The 58.8 reading for ISM signals the fastest pace of manufacturing growth in six years. The factory sector is undoubtedly on an upswing, but August can be a head-fake. Watch for inventories to boost growth in H2.

After Lame Jobs Report, ISM Does Not Disappoint

After the dud employment report earlier this morning, the latest print for the ISM manufacturing index offers a little more excitement. Manufacturing activity in August rose to its highest level (58.8) since 2011, according to the Institute for Supply Management.

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Most months, the ISM release becomes available prior to the almighty jobs report, but when the stars align such that the first Friday of the month happens to fall on the 1st, the jobs number hits the wire an hour and a half before the ISM. That can matter because the employment component of the ISM can offer clues about the direction and magnitude of hiring. In this case, advance knowledge might not have helped.

The consensus overshot the extent of job growth for August, but expectations might have been even greater if we had advance knowledge that the ISM would shoot higher and the employment component would soar to a six-year high of 59.9.

Admittedly, manufacturing jobs have gone 10 months without a decline and the 36,000 increase reported in August was the biggest monthly increase in four years. So, maybe this ISM report is not such a red herring after all.

Remember What Kipling Said about Triumph and Disaster

Before we get too far ahead of ourselves celebrating the great manufacturing renaissance, it bears noting that the August print for ISM last year was an aberration and this may be as well. August has proven to be a difficult month for seasonal adjustment at the Labor Department and perhaps the ISM has had similar issues. Last year in August the ISM suddenly and unexpectedly fell below 50, signaling contraction, but a month later the ISM jumped to 51.7 and has not returned to contraction territory since.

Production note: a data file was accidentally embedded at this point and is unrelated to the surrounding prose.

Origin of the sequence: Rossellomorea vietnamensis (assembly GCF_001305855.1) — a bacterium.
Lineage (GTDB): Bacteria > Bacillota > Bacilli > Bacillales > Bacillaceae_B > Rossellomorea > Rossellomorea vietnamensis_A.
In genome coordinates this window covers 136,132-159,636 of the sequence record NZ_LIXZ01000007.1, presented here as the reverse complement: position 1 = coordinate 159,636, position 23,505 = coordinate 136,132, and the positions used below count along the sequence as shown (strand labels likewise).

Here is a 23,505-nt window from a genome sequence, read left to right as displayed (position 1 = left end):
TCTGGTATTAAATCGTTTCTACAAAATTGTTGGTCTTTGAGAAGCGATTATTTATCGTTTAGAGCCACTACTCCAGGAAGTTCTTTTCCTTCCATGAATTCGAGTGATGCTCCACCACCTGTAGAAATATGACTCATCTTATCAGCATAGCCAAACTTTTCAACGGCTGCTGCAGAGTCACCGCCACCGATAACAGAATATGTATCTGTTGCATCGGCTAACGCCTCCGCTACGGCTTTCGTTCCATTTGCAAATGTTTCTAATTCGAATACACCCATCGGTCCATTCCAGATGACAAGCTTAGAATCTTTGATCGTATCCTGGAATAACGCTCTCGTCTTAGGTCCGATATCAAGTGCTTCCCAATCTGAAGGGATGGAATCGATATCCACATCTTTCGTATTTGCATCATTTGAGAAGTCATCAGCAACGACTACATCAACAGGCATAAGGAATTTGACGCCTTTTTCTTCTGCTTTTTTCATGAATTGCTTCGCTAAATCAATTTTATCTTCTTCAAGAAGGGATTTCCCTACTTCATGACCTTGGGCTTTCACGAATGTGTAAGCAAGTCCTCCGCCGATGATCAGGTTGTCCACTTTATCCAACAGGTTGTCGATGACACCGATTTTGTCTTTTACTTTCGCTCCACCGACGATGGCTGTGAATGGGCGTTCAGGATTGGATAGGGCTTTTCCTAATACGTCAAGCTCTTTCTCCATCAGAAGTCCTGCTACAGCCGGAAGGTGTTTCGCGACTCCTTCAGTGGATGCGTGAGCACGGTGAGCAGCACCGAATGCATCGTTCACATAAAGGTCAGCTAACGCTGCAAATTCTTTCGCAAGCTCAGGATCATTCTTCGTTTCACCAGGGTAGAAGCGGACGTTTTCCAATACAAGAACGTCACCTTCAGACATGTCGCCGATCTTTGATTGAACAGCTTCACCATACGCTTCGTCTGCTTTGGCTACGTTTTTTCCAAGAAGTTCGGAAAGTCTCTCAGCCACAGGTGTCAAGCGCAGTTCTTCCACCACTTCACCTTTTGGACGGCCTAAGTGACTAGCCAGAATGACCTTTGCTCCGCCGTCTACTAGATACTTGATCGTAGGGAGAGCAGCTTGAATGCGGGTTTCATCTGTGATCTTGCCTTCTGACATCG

Tell Me an Inventory Story

As we wrote in a recent special report, "Inventories: The Tail That Wages the Dog in Q3?", after an uncharacteristically calm stretch, inventory dynamics may play a big role in the third quarter. There are some clues in today’s ISM about the current state of inventory dynamics. In fact the two largest overall moves in the month were in the inventories component, which jumped 5.5 points, signaling the fastest pace of stockpiling in seven years and customer inventories, which dropped 8.0 points to 41.0 which suggests customer inventories are too low—the lowest in fact that we’ve seen in six years. The takeaway in our view is that there is a bulge getting ready to work its way through the supply chain and as that plays out we expect inventories to be additive to topline GDP growth in the second half of 2017. Of course, Hurricane Harvey will introduce an additional degree of variability which we will be monitoring.

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